Clint Malarchuk shot himself in the head years after his jugular vein was slashed on the ice
Clint Malarchuk to Radio-Canada  

Clint Malarchuk shot himself in the head years after his jugular vein was slashed on the ice

The former NHLer recalls the three times he almost died in a moving text about his mental illness.



We all know the man. Clint Malarchuk is remembered most for the horrific incident in a March 1989 between his Buffalo Sabres and the visiting St. Louis Blues, when the goalie’s throat was slashed by the skate of an opponent. He severed his jugular vein and almost died on the ice with his mother watching the game. That’s what pushed him to get off the ice. 

He made it alive, but didn’t get any counselling. He underwent surgery and was back 10 days after the frightening incident. He thought he was invincible. But in his latest testimony from his book and a text in French by Diane Sauve of Radio-Canada, Malarchuk explains how he always knew he would suffer from mental illness. He came to realize it was here when he was haunted by nightmares of the incident during his career. 

“I’d sit straight up in a chair so I wouldn’t go into a deep sleep,” he said, “so I wouldn’t visualise in a dream the flashback of that skate coming up and cutting my jugular vein.”

Despite meeting with a professional and finally getting help, the goalie had issues accepting his diseases, obsessive-compulsive disorder and anxiety. To fix his problems, Malarchuk started drinking heavily. He wouldn’t sleep. One night, he popped too many pills and drank. His heart stopped and he was rushed to the hospital.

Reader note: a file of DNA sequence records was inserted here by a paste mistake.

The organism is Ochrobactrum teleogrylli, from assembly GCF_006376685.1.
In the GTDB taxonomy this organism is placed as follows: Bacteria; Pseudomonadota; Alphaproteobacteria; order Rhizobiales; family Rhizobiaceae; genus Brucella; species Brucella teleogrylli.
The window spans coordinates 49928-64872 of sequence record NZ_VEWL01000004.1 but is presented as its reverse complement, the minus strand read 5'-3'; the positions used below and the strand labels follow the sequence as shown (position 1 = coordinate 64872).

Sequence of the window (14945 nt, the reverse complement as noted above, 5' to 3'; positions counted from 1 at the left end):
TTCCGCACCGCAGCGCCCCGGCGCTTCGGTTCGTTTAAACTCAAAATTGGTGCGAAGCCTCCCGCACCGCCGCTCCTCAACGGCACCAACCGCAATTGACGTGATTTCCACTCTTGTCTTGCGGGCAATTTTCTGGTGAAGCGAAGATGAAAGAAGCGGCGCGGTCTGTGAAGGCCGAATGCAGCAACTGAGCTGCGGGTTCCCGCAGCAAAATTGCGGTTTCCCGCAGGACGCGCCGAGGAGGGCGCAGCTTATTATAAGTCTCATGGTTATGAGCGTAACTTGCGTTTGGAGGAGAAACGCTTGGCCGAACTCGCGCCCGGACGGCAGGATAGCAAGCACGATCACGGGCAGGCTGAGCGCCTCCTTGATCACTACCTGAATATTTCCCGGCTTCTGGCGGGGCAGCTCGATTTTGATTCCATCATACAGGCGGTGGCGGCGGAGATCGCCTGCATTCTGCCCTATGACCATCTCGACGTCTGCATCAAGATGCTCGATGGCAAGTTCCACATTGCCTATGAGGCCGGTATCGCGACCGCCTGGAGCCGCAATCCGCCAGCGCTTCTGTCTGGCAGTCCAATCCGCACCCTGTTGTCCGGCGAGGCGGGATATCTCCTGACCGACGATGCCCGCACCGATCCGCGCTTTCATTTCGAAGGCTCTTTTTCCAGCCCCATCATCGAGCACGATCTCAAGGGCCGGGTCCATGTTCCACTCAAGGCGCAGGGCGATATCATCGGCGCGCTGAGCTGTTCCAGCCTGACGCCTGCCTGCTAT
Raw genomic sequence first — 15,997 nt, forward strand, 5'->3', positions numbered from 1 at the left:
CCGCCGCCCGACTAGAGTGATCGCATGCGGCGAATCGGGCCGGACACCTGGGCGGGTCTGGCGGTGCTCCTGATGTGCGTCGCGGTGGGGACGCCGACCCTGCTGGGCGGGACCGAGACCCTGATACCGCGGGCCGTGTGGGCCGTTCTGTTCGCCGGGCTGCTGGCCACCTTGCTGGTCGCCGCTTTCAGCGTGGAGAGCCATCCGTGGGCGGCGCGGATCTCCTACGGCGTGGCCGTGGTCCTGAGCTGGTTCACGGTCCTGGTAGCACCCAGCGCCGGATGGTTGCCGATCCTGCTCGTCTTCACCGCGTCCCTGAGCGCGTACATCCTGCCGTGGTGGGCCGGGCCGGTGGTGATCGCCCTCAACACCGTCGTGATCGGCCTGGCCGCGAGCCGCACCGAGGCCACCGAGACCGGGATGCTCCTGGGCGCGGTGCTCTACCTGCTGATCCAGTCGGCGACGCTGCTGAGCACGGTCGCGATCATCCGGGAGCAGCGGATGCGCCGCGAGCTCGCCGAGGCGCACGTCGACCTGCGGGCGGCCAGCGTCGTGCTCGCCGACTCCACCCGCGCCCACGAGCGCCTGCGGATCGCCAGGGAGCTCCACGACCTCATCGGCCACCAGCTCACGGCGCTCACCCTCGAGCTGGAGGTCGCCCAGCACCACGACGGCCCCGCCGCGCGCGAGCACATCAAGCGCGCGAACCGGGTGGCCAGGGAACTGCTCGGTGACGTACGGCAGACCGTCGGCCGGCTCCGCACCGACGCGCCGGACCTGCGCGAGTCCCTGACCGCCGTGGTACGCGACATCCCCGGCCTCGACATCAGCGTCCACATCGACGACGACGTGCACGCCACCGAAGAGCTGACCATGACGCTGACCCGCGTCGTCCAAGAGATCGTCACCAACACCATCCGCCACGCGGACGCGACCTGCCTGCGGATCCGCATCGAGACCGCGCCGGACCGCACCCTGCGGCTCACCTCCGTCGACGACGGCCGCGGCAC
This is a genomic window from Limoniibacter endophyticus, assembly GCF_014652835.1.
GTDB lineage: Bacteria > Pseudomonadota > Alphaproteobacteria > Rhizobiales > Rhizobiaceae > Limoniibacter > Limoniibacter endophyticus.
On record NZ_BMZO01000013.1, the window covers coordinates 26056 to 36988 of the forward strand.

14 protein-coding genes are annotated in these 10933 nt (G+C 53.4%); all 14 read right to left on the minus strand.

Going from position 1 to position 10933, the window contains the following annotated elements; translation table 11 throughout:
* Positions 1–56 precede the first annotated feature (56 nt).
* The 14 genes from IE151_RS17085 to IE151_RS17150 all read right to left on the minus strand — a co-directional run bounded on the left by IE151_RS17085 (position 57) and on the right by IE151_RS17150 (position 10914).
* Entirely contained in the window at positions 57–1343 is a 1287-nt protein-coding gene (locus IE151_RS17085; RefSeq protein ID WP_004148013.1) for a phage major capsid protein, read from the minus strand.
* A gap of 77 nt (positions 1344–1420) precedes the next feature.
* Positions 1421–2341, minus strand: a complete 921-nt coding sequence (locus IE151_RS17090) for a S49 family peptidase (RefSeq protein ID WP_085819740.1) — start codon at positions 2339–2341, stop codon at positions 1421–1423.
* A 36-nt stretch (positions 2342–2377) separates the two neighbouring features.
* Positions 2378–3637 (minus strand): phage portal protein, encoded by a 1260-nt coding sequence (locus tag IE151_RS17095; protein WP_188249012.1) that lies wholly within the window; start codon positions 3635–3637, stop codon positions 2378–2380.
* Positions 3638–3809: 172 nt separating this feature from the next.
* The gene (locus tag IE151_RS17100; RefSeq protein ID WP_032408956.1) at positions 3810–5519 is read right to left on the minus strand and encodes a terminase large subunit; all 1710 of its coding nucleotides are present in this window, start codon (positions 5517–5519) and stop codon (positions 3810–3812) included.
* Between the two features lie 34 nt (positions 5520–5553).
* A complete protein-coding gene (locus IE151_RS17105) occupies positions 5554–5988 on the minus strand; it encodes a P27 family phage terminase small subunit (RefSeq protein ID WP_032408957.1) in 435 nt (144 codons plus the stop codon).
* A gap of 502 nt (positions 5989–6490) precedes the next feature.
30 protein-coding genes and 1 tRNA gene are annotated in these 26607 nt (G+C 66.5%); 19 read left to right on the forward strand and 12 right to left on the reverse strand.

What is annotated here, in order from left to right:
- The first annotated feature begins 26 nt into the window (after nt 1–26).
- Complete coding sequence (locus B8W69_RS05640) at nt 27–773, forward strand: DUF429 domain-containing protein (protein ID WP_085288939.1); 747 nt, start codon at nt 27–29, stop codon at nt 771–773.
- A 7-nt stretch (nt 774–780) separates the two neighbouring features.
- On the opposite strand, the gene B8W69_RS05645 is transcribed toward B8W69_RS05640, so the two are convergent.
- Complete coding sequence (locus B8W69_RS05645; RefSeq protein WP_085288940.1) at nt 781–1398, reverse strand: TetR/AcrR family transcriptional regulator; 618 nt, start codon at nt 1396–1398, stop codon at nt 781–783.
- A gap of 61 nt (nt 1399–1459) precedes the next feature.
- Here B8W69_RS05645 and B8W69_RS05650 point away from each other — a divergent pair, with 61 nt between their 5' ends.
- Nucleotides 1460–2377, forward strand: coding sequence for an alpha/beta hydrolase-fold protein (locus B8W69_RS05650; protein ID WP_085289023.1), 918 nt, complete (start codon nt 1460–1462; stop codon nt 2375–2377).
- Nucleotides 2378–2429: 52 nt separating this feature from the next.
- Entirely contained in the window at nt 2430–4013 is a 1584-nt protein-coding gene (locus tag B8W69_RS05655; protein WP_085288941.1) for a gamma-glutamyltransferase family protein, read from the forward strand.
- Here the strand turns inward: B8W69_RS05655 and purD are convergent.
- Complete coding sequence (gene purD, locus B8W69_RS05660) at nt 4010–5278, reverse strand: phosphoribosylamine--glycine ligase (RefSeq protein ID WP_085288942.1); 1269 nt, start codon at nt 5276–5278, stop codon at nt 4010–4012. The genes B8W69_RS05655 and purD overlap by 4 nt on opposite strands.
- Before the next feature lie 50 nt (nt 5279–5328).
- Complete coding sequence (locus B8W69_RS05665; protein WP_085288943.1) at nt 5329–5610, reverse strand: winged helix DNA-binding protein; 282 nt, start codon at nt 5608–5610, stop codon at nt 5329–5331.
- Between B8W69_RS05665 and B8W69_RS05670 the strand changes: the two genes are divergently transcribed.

Once again, he survived, like he had back in 1989. 

Then Richard Zednik suffered a similar neck injury when he was a member of the Florida Panthers in 2008. Another trigger for Malarchuk. He was drinking heavily, and his relationship with his wife Joanie began to break down. The anxiety he was experiencing led him to constantly question their relationship and one day, it got way out of hand. 

One afternoon, Joanie came home to find her husband sitting out back behind the horses’ barn. He had been drinking and was holding a .22 caliber rifle. He had been shooting at targets and rabbits. 

“He just kept talking about how he couldn’t turn his head off,” Joanie remembers.
As their discussion became heated, Malarchuk picked up the gun and placed it under his chin.
“This is what I wish would happen,” he said, and pulled the trigger.
He didn’t think there was a bullet left in the gun… It went straight in his brain. 
“Did I wanna die? No, no I didn’t,” Malarchuk said.

Malarchuk went to rehab after the suicide attempt, where he was diagnosed with PTSD from the accident in 1989. It took him some time to accept it, but now he and Joanie are mental health advocates, urging others to seek help for their problems.

Malarchuk still sees a counsellor weekly and openly talks about his issues. He relapsed after the writing of his book The Crazy Game: How I Survived in the Crease and Beyond in 2014. Too many hard memories. 

He is back on track and knows he wasn’t meant to die the three times where he almost did. 

He is meant to help others. 

Source: Radio-Canada